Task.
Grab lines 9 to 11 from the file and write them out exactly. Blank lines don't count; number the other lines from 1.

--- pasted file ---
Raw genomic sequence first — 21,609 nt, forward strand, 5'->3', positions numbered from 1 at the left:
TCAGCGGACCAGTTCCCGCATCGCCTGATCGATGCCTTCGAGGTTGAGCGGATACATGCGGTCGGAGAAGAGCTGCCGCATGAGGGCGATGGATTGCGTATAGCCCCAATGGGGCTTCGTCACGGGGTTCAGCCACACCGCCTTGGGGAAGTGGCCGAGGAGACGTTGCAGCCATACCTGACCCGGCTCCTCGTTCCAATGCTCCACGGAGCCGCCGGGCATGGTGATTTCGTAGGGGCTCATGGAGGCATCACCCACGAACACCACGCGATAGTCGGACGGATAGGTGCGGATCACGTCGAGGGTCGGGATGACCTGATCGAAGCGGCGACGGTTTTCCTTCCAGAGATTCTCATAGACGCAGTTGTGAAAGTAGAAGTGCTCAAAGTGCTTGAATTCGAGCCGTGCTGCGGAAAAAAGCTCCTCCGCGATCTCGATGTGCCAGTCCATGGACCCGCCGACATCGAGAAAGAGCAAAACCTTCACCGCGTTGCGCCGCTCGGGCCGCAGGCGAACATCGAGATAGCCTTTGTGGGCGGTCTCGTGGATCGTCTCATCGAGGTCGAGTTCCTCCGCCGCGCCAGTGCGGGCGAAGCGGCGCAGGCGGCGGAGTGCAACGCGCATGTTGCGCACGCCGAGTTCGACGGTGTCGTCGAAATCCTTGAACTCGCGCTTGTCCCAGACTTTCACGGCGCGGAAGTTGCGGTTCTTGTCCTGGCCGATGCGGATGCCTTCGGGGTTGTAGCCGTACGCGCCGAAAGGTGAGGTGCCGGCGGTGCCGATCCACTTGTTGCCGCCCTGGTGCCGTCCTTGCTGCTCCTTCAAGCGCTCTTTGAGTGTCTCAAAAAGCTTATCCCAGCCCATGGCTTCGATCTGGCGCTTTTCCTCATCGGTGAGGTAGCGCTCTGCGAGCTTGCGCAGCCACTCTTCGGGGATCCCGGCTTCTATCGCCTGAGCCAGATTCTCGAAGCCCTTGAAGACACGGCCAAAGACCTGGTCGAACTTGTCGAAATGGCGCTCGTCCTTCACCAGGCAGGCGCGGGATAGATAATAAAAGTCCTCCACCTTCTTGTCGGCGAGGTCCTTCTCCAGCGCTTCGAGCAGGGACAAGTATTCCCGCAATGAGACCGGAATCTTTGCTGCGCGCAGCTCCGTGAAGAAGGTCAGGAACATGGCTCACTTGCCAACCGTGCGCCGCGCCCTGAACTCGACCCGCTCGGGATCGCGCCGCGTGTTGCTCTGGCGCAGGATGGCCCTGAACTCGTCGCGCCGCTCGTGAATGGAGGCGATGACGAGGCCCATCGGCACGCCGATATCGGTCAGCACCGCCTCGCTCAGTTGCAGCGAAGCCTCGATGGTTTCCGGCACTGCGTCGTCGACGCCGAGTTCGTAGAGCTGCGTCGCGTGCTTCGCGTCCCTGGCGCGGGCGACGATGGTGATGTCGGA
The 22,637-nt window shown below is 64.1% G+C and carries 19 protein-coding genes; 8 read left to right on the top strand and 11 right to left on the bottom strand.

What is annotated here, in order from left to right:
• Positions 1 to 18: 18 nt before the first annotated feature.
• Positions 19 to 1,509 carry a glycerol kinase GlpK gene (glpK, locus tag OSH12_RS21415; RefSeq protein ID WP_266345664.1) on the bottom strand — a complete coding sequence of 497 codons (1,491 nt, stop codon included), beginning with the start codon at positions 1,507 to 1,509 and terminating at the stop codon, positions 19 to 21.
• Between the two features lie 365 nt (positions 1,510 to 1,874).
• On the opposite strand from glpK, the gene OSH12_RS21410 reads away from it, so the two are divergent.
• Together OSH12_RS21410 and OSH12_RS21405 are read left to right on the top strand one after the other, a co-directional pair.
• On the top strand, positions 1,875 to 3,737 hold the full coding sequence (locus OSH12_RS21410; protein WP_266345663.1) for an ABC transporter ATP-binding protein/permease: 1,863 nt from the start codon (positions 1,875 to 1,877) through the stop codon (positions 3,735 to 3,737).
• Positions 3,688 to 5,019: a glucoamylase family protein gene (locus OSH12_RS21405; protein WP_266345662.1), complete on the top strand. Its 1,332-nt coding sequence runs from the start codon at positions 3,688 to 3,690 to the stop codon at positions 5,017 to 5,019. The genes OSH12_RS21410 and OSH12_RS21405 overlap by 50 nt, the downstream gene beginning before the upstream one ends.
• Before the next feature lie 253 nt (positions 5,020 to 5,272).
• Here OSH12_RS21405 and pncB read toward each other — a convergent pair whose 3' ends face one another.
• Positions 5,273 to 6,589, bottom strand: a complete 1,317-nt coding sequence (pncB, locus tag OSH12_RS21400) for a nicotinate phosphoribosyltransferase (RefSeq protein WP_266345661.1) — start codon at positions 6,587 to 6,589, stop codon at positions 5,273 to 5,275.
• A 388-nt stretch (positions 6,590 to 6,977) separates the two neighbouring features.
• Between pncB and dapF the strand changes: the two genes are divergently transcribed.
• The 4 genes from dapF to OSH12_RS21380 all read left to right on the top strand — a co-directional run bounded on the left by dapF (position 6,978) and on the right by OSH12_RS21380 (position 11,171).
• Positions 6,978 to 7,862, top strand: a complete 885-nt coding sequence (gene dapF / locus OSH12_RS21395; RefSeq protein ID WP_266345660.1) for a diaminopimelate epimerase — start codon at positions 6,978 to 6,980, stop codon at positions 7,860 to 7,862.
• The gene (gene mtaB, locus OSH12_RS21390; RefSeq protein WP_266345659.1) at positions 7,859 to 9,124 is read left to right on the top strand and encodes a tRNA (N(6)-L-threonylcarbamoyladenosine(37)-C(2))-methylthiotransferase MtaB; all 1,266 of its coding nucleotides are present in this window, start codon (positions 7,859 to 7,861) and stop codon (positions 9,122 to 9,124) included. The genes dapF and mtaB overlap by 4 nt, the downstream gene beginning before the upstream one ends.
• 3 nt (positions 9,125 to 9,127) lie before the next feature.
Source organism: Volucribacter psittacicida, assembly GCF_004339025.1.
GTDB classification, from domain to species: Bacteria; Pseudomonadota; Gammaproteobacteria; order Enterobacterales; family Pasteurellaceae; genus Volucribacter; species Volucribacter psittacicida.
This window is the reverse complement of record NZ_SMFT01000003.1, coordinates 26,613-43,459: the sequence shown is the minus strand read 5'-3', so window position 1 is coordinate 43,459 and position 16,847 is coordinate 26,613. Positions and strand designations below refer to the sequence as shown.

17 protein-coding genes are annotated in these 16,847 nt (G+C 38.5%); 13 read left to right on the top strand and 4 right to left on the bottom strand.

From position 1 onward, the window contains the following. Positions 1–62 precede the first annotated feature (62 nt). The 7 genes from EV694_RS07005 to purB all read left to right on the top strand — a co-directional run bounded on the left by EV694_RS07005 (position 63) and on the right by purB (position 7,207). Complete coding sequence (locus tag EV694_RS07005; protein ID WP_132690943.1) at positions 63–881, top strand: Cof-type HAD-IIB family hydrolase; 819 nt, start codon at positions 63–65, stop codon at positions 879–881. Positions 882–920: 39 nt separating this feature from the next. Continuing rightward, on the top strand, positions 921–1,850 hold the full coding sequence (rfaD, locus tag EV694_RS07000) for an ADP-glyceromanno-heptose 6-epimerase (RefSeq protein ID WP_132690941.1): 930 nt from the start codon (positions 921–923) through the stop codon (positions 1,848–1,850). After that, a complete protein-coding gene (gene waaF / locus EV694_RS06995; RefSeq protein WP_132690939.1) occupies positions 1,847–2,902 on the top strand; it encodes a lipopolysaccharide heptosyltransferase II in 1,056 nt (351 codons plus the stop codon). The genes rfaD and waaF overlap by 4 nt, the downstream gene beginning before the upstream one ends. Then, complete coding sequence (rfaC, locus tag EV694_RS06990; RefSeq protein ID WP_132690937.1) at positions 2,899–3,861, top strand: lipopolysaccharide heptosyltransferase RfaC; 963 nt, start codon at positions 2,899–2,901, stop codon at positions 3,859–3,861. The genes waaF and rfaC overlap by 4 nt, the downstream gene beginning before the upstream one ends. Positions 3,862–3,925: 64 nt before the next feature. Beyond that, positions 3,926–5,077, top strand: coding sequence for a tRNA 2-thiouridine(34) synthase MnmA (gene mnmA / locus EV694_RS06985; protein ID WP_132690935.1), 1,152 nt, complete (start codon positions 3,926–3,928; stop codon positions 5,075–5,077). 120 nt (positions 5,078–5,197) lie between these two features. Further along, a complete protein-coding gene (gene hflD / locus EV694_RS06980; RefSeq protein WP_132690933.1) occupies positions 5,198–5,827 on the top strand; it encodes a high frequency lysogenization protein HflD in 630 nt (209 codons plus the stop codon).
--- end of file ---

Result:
• Together OSH12_RS21410 and OSH12_RS21405 are read left to right on the top strand one after the other, a co-directional pair.
• On the top strand, positions 1,875 to 3,737 hold the full coding sequence (locus OSH12_RS21410; protein WP_266345663.1) for an ABC transporter ATP-binding protein/permease: 1,863 nt from the start codon (positions 1,875 to 1,877) through the stop codon (positions 3,735 to 3,737).
• Positions 3,688 to 5,019: a glucoamylase family protein gene (locus OSH12_RS21405; protein WP_266345662.1), complete on the top strand. Its 1,332-nt coding sequence runs from the start codon at positions 3,688 to 3,690 to the stop codon at positions 5,017 to 5,019. The genes OSH12_RS21410 and OSH12_RS21405 overlap by 50 nt, the downstream gene beginning before the upstream one ends.